Right and Wrong Things to Work On

It seems like there are two kinds of things you can work on: right and wrong things. The right things bring you closer to your goals, the wrong things take you further away from your goals or nowhere at all. I firmly believe that one's ability to choose the right things to work on largely determines one's success.

Right and wrong things to work on must always be viewed relative to a goal. One thing may be the right thing to work on to achieve goal A, but the wrong one if you want to achieve goal B.

As a person, I am very enthusiastic and full of ideas. This may seem like two positive attributes, but the combination often leads to a lack of focus. For there are many good ideas, but not all of them lead towards the same goal. If you are too easily seduced by your abundance of ideas, you end up being unfocused, and this leads you very inefficiently towards your goal.

In my opinion, that's why it's important to spend time figuring out what your goals are. It sounds simple, but personally, I find it much easier said than done! For what is the actual dream scenario if you think 5-10 years into the future? This question deserves that you make an effort to answer it, and that you regularly revisit it to see if your actions align with your long-term goals.

The clearer you are on your goals, the better you become at determining what the right and wrong things to work on are in relation to achieving your goals.

A Process for Building LLM Classifiers

Large language models (LLMs) can be prompt-engineered to solve a wide variety of tasks. While many consider chat as the primary use case, LLMs can also be used to train traditional classifiers. 

Before the rise of advanced generative text-to-text models, crafting a custom text classifier was a time-consuming process that required extensive data collection and annotation.

Nowadays, you can get your hands dirty with LLMs without worrying about annotating data. This is great as it saves you a lot of time. However, it also becomes tempting to bypass best practices for building robust machine learning applications. 

When there's no need to create a training dataset, the temptation of simply hand-tuning a prompt based on a few examples becomes strong. You might convince yourself that it will generalize to any data that might be presented to it.The challenge is, without annotations to measure accuracy or a method to assess your prompt, you can't determine its robustness once deployed.

In my recent work with LLMs, I have thought a lot about this and have developed a process that, in my experience, enables the construction of robust LLM classifiers. This method is not only more efficient but also more enjoyable to fine-tune compared to the old school way of doing it.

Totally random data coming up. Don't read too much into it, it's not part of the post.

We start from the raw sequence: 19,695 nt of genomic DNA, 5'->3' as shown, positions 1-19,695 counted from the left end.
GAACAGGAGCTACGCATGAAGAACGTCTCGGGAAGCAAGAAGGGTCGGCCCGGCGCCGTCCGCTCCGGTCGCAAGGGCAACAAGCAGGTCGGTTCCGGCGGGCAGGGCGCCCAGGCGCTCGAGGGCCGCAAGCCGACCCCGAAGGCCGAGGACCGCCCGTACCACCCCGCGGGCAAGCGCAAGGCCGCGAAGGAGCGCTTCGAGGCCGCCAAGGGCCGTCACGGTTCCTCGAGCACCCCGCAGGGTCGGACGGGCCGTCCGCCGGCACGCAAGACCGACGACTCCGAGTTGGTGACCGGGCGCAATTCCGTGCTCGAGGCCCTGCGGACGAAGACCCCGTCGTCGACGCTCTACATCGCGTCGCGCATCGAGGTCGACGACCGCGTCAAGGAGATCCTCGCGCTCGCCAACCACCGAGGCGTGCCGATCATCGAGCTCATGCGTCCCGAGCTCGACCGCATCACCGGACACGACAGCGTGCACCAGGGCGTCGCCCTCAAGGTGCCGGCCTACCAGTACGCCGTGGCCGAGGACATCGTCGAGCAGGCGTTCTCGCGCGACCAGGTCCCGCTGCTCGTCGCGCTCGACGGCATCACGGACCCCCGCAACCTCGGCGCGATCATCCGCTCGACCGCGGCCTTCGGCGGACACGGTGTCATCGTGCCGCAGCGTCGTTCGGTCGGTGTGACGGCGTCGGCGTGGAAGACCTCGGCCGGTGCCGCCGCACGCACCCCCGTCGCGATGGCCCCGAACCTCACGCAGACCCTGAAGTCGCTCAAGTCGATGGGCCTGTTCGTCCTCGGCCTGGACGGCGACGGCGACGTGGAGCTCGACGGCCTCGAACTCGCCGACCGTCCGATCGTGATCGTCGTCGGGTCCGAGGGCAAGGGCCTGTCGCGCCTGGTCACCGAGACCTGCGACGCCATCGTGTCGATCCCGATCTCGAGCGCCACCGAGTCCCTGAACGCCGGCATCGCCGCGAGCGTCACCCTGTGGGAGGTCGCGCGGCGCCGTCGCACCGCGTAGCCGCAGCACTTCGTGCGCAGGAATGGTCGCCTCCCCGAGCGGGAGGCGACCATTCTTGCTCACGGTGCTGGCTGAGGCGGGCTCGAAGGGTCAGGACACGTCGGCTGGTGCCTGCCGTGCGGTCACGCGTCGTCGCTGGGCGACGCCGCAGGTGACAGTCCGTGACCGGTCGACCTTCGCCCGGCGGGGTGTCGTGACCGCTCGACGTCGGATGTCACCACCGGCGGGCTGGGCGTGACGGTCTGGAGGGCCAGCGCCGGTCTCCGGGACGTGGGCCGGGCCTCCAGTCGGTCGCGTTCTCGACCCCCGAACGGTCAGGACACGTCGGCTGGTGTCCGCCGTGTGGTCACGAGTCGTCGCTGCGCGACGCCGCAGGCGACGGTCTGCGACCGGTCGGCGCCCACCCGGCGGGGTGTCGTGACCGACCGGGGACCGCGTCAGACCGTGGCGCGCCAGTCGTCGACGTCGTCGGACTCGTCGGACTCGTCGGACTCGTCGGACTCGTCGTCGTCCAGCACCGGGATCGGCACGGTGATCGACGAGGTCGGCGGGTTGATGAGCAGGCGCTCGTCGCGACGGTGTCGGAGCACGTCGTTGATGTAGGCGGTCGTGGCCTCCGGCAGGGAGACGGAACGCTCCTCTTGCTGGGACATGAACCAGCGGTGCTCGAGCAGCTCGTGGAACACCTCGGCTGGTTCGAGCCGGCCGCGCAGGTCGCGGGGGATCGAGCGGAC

The following process will help you craft more robust and reliable LLM modules.

Step 1: Collect Dataset

Collect a raw, unannotated dataset representative of the data on which your classifier will be used in real-world scenarios. The dataset's size should provide the desired significance level when assessing the classifier, while remaining realistic for you to annotate and not exhausting your API call budget with OpenAI. Divide the dataset into validation and test subsets.

Step 2: Create Initial Prompt

Construct an initial prompt you believe will be effective. It should yield two outputs. The first output should articulate the model's thoughts when determining which class to assign to the input text. 

This will be useful for iterative improvements to the prompt, ensuring it aligns with the task. In accordance with the chain-of-thought method, this should improve its performance and enhance explainability. The second output should specify the class you want the LLM to categorize.

The output format should look something like this:

{ "thoughts": <rationale behind classification here>, "class": <the class the model has classified the example as here> }

Test the prompt on a few dataset samples to get a feeling og the model's comprehension of the task. Dedicate some time to refining it for optimal results. You should be confident that the LLM's has a reasonable understanding of the task.

Step 3: Run, Inspect and Annotate

Now run the hand-tuned prompt on the entire validation dataset.  For reproducibility, set the temperature to 0. Review all classified samples. If the LLM's categorization is inaccurate, correct it and document areas of misunderstanding. Use the thoughts output to understand its decision-making process. 

During annotation, you'll almost certainly discover complexities and nuances in the problem you're trying solve that didn't initially think of. Also you will likely discover ambiguities in the instruction you asked the LLM to follow, where you will have to be more clear in what you want it to do. In some cases the LLM's limits of understanding will also reveal themselves. Document these findings in an "annotation protocol", which outlines rules for managing edge cases.

Step 4: Measure Performance of Prompt

Upon completing step 3, you'll have an annotated validation dataset. This allows for the evaluation of the prompt's predictive performance. Measure the performance to gain insight into the prompt's predictive capabilities.

Step 5: Adjust Prompt

Post step 5, you'll have written notes detailing cases where the LLM misclassified data. From this, formulate a hypothesis on potential prompt modifications to enhance its accuracy. Adjust the prompt in a which you think will mitigate the errors.